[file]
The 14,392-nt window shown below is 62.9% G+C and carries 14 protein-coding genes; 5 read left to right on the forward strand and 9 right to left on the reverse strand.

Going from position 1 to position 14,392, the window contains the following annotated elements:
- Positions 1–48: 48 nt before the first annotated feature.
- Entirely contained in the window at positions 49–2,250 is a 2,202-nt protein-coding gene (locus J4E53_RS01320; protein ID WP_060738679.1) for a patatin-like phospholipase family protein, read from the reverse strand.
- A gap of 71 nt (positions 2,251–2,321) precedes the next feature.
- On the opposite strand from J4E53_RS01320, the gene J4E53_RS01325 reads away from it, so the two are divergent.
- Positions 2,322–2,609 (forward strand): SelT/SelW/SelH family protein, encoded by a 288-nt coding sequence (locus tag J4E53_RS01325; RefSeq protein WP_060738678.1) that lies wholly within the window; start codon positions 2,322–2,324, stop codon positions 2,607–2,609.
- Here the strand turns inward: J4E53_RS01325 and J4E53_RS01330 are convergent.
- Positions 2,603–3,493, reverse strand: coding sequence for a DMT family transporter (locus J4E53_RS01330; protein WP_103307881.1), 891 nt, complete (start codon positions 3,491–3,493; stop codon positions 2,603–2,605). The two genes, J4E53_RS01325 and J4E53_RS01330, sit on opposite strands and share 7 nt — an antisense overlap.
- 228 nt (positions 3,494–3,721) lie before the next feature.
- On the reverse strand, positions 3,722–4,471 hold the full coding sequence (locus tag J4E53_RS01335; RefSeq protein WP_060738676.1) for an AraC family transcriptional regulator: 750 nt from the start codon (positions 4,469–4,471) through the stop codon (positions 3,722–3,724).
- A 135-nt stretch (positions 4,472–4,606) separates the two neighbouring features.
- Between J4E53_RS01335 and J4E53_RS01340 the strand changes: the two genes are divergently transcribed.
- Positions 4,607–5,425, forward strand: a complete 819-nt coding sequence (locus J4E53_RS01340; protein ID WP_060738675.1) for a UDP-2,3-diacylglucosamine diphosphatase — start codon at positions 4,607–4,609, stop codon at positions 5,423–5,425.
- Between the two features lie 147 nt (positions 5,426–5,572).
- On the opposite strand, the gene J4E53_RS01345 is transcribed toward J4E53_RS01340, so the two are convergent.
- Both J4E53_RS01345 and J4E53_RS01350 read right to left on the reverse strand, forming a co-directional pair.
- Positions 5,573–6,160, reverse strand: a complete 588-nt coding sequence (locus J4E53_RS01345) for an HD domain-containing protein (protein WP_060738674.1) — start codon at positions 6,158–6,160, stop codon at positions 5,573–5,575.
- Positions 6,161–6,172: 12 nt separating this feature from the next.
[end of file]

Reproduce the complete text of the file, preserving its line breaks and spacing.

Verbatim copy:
The 14,392-nt window shown below is 62.9% G+C and carries 14 protein-coding genes; 5 read left to right on the forward strand and 9 right to left on the reverse strand.

Going from position 1 to position 14,392, the window contains the following annotated elements:
- Positions 1–48: 48 nt before the first annotated feature.
- Entirely contained in the window at positions 49–2,250 is a 2,202-nt protein-coding gene (locus J4E53_RS01320; protein ID WP_060738679.1) for a patatin-like phospholipase family protein, read from the reverse strand.
- A gap of 71 nt (positions 2,251–2,321) precedes the next feature.
- On the opposite strand from J4E53_RS01320, the gene J4E53_RS01325 reads away from it, so the two are divergent.
- Positions 2,322–2,609 (forward strand): SelT/SelW/SelH family protein, encoded by a 288-nt coding sequence (locus tag J4E53_RS01325; RefSeq protein WP_060738678.1) that lies wholly within the window; start codon positions 2,322–2,324, stop codon positions 2,607–2,609.
- Here the strand turns inward: J4E53_RS01325 and J4E53_RS01330 are convergent.
- Positions 2,603–3,493, reverse strand: coding sequence for a DMT family transporter (locus J4E53_RS01330; protein WP_103307881.1), 891 nt, complete (start codon positions 3,491–3,493; stop codon positions 2,603–2,605). The two genes, J4E53_RS01325 and J4E53_RS01330, sit on opposite strands and share 7 nt — an antisense overlap.
- 228 nt (positions 3,494–3,721) lie before the next feature.
- On the reverse strand, positions 3,722–4,471 hold the full coding sequence (locus tag J4E53_RS01335; RefSeq protein WP_060738676.1) for an AraC family transcriptional regulator: 750 nt from the start codon (positions 4,469–4,471) through the stop codon (positions 3,722–3,724).
- A 135-nt stretch (positions 4,472–4,606) separates the two neighbouring features.
- Between J4E53_RS01335 and J4E53_RS01340 the strand changes: the two genes are divergently transcribed.
- Positions 4,607–5,425, forward strand: a complete 819-nt coding sequence (locus J4E53_RS01340; protein ID WP_060738675.1) for a UDP-2,3-diacylglucosamine diphosphatase — start codon at positions 4,607–4,609, stop codon at positions 5,423–5,425.
- Between the two features lie 147 nt (positions 5,426–5,572).
- On the opposite strand, the gene J4E53_RS01345 is transcribed toward J4E53_RS01340, so the two are convergent.
- Both J4E53_RS01345 and J4E53_RS01350 read right to left on the reverse strand, forming a co-directional pair.
- Positions 5,573–6,160, reverse strand: a complete 588-nt coding sequence (locus J4E53_RS01345) for an HD domain-containing protein (protein WP_060738674.1) — start codon at positions 6,158–6,160, stop codon at positions 5,573–5,575.
- Positions 6,161–6,172: 12 nt separating this feature from the next.